Mesut Özil is an exceptional footballer, capable doing things with a football that most can hardly dream of. One of the most gifted footballers of his generation, Özil has been named Germany’s Player of the Year on five occasions in a glittering career.
Despite Özil’s obvious talent, his career appears to be at a crossroads at the age of just 28. The German’s poor form has led to speculation that his time at Arsenal could be up in the summer. If Özil departs the Emirates this summer, he will be remembered for some truly incredible moments in an Arsenal shirt but also for his lack of consistency in some of Arsenal’s biggest matches.
Part of what makes Özil such an enigma is even with his ability and great football brain; he appears unable to play anywhere but as a traditional number 10. In the past nine seasons, Özil has played almost exclusively as the number 10 in a 4-2-3-1, dating back to his time at Werder Bremen. Short spells out wide with Germany and Arsenal brought little success and left Özil looking frustrated and unable to impact the game to his usual level.
Unfortunately for Özil, the number 10 role appears to going out of style with more and more top European clubs opting for a more balanced three-man midfield. Looking at the teams currently in the top four in the big five European leagues, only four regularly play with a number 10. These clubs, Roma, Juventus, Bayern Munich and Tottenham, use vastly different players than Özil. Roma’s Radja Nainggolan is a natural central midfielder whose game is based on power and stamina while Paulo Dybala, Thomas Müller and Dele Alli are more second strikers who focus more on scoring than creating goals. Players with similar skillsets to Özil have adapted to fit into different roles. The likes of Philippe Coutinho, Julian Draxler, Javier Pastore and Bernardo Silva have become effective wingers for their respective clubs while others like Samir Nasri, Adam Lallana, Toni Kroos and Marek Hamšík have successfully moved into deeper midfield roles.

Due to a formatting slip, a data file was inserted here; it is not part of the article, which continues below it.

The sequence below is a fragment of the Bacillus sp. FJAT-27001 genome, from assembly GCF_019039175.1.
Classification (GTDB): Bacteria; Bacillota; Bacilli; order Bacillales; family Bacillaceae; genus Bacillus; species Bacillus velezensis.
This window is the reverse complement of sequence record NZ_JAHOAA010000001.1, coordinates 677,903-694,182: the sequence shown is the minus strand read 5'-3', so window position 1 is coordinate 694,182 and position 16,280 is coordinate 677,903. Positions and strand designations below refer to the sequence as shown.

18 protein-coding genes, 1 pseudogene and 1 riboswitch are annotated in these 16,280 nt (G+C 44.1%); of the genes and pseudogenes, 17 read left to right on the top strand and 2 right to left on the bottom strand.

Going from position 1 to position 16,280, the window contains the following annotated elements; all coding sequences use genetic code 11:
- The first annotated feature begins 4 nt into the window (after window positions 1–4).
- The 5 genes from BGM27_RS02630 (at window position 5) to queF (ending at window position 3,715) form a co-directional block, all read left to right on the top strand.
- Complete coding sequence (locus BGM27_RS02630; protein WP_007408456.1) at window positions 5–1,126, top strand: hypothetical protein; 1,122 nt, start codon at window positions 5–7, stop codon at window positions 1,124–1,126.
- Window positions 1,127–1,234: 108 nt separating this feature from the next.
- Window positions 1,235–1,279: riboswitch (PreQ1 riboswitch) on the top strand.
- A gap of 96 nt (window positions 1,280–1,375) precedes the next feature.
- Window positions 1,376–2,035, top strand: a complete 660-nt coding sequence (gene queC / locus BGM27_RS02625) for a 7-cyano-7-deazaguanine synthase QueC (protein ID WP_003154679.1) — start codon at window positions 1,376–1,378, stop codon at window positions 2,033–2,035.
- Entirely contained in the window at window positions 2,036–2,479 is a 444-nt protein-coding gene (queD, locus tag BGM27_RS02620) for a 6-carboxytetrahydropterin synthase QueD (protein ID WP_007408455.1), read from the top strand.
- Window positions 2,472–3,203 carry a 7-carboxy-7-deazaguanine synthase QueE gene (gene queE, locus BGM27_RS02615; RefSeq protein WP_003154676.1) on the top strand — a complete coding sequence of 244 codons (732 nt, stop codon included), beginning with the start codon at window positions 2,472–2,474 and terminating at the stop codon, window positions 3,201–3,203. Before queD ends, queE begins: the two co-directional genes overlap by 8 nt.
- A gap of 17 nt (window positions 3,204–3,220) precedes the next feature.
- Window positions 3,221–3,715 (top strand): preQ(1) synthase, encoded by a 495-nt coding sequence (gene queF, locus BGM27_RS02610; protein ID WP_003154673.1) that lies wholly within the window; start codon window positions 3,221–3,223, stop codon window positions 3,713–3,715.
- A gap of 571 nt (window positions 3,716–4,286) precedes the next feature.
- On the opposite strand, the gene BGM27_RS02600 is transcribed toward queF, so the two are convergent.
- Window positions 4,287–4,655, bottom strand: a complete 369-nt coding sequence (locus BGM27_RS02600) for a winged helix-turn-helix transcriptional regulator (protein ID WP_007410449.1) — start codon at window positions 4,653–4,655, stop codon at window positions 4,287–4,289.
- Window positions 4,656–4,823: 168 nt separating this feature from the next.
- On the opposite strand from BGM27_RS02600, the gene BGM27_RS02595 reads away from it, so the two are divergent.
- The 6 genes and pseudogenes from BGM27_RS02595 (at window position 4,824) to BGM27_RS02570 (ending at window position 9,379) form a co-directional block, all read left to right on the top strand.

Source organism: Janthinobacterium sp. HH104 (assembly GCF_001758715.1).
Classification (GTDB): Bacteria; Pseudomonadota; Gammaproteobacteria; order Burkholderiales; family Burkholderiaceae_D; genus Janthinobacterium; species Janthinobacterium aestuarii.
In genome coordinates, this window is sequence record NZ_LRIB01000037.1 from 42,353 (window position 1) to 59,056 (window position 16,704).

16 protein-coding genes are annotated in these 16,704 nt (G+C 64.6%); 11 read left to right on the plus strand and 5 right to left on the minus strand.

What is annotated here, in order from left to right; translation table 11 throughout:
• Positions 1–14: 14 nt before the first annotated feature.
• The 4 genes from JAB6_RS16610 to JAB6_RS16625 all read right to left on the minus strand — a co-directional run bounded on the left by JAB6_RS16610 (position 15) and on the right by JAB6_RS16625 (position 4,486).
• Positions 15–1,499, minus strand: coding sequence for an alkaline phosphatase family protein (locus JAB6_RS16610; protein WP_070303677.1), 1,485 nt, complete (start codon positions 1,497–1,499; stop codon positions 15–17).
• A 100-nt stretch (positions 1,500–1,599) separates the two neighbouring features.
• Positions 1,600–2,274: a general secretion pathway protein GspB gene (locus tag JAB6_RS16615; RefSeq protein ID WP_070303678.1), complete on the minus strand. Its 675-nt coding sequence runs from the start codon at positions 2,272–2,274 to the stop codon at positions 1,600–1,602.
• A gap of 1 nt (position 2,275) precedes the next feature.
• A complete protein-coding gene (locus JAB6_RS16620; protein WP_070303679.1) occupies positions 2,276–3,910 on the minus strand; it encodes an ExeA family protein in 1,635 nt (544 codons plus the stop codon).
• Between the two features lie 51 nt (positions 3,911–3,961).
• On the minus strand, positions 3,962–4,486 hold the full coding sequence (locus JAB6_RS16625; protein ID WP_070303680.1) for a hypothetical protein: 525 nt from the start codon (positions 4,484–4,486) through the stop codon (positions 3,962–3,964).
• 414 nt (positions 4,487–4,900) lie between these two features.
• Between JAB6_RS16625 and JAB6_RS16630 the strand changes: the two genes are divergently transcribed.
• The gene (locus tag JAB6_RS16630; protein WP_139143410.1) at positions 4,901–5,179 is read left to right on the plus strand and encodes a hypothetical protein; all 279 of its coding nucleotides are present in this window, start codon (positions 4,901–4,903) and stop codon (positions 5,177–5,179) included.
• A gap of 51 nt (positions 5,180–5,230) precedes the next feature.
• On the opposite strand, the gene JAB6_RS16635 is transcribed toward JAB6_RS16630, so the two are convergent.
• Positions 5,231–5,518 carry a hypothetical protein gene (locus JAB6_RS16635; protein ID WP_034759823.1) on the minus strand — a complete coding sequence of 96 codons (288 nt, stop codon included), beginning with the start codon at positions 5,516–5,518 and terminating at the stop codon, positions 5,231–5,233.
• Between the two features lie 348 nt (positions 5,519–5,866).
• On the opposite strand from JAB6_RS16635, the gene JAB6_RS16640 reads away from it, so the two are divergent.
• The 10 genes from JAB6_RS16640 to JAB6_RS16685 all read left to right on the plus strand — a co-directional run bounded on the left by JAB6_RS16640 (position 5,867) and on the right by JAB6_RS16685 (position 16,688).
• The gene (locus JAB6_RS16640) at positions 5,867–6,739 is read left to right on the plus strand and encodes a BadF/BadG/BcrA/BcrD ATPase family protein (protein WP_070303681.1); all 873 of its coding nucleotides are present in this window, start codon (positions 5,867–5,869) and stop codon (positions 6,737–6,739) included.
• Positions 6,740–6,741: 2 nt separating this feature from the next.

Can Özil adapt to a new role?
If Arsenal do move away from a 4-2-3-1, a switch to 4-3-3 seems most likely. Most top clubs that employ a three-man midfield employ a holding midfielder, a box-to-box midfielder and a creative midfielder. (Think Barcelona: Busquets – HM, Rakitić – B2B, Iniesta – Creator) Of these three positions, the more advanced creative position clearly fits Özil best. Özil’s passing and creativity are unquestioned but he will have to add more to the defensive side of his game if he is to make this transition. Özil, although effective in the current Arsenal team as a high-presser, averages less than one tackle and less than one interception per game in the Premier League this season. In a deeper role, it is likely Özil’s defensive stats will likely improve but at what cost to his attacking numbers? Will he be able to produce the same amount of key passes, assists and goals? The answer to these questions are impossible to give unless Özil gets game time in this role.
If Arsenal feel Özil cannot adapt to a deeper, slightly more defensive game, moving him on this summer may be the right move. Arsenal has several midfielders who would probably benefit a great deal from playing in a three-man midfield with clearly defined roles including Aaron Ramsey, Granit Xhaka and Jack Wilshere.
The 4-2-3-1 formation is a system that has been so widely used in the 2010s that most top clubs have found ways to defeat teams lining up in it. Just look at Arsenal’s record in the Champions League knockout stages in recent seasons. If Arsenal are to progress as a club, a change in formation may be essential to kick start their progression. Unfortunately, this may mean a future without one of their best players, assist-king, Mesut Özil.